10 | Defining and Presenting Intermodal Relations (Siefkes)

How Semiotic Modes Work Together in Multimodal Texts: Defining and Representing Intermodal Relations

Journal Article by Martin Siefkes (Chemnitz)



This article investigates an area of multimodality research that has received relatively little attention: relations between semiotic modes in multimodal texts. It sketches an approach towards intermodal relations with the aim of categorising them, axiomatising them, and representing them as part of a formal discourse analysis.
This article proposes a model that formalises and represents intermodal relations, and applies it to the analysis of a range of examples. It builds on Segmented Discourse Representation Theory (SDRT), a formalised theory that allows the representation of discourse segments and the inference of relations between them. The proposed model for text and discourse representation considers three strata: (1) the stratum of expression or form; (2) the stratum of semantics (including discourse relations); (3) the stratum of style.
On the basis of this extended discourse representation model, different relations between modes can be represented. The approach defines a number of Intermodal Relation Types (IRTs), such as Disambiguation, Typification, and Intermodal Predication, gives axioms for their inference, and shows how they can be included into a formal discourse representation.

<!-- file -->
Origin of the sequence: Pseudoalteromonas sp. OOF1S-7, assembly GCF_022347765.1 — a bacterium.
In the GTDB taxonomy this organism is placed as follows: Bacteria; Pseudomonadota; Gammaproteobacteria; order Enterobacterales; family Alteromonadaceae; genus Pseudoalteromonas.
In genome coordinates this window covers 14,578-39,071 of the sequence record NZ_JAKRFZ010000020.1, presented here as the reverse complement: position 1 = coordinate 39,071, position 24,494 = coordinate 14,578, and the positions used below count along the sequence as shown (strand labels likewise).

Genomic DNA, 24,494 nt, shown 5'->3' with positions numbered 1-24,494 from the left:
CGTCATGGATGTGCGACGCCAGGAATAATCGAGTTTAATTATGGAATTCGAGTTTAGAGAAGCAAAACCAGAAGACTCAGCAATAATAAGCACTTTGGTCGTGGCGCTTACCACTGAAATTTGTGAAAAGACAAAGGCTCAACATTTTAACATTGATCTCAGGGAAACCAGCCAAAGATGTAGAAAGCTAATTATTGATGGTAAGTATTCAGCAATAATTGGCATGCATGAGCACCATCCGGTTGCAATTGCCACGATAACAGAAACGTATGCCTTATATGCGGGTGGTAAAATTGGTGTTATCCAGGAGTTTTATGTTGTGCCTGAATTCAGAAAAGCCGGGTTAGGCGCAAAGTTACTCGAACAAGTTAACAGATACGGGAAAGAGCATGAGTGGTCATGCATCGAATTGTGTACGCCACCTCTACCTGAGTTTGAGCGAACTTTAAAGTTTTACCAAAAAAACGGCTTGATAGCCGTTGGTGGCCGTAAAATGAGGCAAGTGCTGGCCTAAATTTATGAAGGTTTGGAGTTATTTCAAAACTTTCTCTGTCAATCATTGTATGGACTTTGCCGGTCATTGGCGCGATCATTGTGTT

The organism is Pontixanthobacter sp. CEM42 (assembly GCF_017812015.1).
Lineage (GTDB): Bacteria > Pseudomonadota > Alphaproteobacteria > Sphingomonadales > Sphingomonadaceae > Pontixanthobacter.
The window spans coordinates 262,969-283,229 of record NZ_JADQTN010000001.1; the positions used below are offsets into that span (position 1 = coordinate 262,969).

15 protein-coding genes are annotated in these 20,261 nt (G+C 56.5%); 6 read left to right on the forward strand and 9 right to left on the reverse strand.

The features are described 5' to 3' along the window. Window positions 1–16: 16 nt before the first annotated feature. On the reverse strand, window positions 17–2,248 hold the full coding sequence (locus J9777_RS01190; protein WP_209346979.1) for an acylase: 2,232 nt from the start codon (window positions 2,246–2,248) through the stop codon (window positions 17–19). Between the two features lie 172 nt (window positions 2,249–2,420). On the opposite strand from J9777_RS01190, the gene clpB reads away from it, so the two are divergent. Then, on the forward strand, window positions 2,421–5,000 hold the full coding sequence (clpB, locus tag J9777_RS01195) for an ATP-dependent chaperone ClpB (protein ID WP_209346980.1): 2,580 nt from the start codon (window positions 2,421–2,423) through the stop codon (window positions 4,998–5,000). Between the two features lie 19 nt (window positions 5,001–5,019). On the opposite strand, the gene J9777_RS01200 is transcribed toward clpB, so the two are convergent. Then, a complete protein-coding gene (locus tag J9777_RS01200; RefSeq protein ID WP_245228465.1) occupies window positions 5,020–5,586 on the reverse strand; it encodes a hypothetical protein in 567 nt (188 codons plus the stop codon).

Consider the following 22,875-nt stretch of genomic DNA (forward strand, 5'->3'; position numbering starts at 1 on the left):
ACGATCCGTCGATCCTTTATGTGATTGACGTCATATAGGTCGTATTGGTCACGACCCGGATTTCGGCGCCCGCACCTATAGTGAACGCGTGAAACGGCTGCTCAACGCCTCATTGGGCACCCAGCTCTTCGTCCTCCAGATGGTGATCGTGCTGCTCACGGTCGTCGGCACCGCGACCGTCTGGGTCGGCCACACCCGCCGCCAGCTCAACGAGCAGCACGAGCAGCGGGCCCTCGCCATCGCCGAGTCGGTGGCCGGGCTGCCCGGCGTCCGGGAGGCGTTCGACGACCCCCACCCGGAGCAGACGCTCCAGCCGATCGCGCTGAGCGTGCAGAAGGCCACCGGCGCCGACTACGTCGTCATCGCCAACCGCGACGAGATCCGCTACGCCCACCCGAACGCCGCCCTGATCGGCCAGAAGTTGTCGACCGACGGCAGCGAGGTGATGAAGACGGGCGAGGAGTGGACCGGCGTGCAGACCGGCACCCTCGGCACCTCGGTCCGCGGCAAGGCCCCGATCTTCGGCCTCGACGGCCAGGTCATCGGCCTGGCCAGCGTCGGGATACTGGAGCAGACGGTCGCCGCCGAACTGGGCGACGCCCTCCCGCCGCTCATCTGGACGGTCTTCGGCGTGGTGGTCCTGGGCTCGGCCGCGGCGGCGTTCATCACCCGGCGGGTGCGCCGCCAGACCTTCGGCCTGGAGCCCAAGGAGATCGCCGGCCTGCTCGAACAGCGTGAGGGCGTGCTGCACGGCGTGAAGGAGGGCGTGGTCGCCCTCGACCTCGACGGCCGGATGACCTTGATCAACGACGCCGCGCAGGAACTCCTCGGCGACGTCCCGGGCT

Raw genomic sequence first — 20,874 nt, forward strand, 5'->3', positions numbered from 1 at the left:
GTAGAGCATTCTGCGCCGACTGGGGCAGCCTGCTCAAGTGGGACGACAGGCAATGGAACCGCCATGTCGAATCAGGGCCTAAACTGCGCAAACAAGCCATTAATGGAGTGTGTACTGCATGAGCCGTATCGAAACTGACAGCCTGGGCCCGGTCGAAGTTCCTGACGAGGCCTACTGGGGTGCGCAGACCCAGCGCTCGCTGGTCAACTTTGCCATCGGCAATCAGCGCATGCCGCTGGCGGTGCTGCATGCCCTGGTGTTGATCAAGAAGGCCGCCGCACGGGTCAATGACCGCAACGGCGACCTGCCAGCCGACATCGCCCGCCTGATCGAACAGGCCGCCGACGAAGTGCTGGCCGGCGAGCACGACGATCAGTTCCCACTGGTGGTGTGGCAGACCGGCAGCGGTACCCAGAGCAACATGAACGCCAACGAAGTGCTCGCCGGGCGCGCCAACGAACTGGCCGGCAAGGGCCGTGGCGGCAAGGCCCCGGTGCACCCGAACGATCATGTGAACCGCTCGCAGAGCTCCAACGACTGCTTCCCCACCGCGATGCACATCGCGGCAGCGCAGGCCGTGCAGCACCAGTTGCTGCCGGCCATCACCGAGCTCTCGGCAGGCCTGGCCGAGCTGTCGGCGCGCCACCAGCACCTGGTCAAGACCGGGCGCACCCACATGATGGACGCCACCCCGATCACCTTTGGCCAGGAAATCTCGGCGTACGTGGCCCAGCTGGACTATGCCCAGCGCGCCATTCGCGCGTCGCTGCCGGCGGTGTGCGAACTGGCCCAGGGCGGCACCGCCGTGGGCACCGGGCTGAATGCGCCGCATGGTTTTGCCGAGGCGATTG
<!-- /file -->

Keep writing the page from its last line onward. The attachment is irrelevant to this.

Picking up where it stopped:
An important innovation is the possibility to represent how expression properties (e.g. the adjacency of two pictures or similar or different font sizes of headlines) interact with content properties (e.g. who is depicted on the images or what is mentioned in the headlines), and with stylistic properties (e.g. the use of traditional or contemporary layout).

The Contribution



The Author

Martin Siefkes is Research Assistant at the Technical University Chemnitz (Institute for German Language and Communication). His research focuses on multimodal linguistics, discourse analysis, stylistics, and visual aesthetics. In his master’s thesis (2006), he investigated discourses surrounding German colonialism and the Nama-Herero-uprising. In 2009, he was a visiting scholar at the Institut Jean Nicod in Paris. His doctoral dissertation on the semiotics of style was completed in 2010, and awarded the Young Researcher’s Award of the German Semiotics Society. From 2011 to 2013, he was a Research Fellow at the IUAV in Venice. In 2014, a research project on the analysis of multimodal texts brought him to the University of Bremen. Since 2015, he co-edits the Zeitschrift für Semiotik. Current research and publications can be found under http://siefkes.de.

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